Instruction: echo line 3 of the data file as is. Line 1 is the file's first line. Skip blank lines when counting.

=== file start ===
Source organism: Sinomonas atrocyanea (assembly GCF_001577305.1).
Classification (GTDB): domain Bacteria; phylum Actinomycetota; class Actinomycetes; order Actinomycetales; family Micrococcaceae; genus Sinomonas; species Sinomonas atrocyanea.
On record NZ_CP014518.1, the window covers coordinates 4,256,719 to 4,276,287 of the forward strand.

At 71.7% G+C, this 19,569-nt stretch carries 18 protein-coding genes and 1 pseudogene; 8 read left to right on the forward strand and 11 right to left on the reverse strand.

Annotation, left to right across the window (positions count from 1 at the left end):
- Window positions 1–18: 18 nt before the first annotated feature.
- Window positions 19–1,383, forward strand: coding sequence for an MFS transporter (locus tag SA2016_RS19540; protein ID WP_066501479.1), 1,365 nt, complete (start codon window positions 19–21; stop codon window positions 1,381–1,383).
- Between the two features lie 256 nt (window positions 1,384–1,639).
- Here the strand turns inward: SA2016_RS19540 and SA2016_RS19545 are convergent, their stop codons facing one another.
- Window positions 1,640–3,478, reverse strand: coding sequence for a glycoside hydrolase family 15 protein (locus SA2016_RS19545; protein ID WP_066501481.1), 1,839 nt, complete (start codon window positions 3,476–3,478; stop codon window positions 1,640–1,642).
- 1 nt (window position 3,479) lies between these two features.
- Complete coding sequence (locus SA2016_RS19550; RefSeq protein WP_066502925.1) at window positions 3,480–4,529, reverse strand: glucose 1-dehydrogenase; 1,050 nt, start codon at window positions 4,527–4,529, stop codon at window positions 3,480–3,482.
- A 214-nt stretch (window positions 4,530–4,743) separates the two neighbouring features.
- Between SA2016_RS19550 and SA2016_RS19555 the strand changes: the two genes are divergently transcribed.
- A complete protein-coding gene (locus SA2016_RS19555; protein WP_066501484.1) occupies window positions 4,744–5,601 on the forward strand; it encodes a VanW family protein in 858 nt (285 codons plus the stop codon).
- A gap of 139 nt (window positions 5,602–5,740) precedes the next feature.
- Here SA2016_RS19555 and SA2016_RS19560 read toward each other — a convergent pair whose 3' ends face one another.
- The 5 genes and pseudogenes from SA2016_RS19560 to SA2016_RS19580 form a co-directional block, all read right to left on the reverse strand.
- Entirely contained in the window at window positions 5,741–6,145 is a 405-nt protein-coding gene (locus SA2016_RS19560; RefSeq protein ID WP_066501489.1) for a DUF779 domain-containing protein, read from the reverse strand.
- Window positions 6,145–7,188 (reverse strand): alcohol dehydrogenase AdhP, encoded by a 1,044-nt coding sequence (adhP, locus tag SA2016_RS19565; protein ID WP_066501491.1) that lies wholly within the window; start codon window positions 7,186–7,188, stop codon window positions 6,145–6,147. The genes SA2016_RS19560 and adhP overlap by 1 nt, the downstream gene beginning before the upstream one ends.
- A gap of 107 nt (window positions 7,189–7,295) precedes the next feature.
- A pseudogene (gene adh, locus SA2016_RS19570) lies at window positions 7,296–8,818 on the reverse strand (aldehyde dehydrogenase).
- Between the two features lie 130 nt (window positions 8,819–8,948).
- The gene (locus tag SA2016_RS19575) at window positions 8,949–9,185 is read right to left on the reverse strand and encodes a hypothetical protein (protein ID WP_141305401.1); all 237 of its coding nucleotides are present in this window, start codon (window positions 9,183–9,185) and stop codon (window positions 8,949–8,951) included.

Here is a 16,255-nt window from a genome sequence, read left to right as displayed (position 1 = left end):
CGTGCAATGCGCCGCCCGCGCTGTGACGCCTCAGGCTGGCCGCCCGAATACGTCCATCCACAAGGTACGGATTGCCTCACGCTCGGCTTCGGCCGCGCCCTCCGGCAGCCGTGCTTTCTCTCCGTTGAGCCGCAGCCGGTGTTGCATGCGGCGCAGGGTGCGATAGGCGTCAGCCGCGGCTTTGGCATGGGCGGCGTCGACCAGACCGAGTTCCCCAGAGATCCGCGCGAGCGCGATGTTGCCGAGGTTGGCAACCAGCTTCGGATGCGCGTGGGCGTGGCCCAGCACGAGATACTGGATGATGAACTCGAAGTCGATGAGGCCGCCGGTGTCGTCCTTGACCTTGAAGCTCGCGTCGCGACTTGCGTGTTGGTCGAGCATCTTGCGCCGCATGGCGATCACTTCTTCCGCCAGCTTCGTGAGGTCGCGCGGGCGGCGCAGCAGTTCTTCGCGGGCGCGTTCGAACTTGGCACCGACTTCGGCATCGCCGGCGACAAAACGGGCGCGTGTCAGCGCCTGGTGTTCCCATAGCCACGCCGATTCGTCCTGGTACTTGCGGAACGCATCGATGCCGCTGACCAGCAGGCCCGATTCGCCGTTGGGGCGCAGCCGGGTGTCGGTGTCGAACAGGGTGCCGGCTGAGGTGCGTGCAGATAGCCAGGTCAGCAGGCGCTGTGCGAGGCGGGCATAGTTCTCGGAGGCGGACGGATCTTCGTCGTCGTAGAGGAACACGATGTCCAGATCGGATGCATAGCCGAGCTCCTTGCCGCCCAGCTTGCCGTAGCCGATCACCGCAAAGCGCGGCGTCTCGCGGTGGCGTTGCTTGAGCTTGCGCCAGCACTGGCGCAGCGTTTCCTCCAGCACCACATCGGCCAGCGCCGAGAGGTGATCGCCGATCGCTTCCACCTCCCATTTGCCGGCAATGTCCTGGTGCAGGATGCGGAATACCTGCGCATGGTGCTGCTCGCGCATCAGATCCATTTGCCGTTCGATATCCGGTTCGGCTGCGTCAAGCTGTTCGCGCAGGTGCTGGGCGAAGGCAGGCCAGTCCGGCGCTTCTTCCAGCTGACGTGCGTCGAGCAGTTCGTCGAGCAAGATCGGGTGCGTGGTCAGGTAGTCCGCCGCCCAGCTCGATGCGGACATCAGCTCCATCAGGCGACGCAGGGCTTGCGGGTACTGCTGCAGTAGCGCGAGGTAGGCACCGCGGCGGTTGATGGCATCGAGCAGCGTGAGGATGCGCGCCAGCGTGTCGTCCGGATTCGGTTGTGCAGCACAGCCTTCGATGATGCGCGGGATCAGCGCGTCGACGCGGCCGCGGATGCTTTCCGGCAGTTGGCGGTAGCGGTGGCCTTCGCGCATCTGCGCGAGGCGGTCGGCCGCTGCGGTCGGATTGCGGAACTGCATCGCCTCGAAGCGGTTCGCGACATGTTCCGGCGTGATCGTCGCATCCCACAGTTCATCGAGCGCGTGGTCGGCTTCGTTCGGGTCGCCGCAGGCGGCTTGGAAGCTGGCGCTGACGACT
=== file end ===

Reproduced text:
On record NZ_CP014518.1, the window covers coordinates 4,256,719 to 4,276,287 of the forward strand.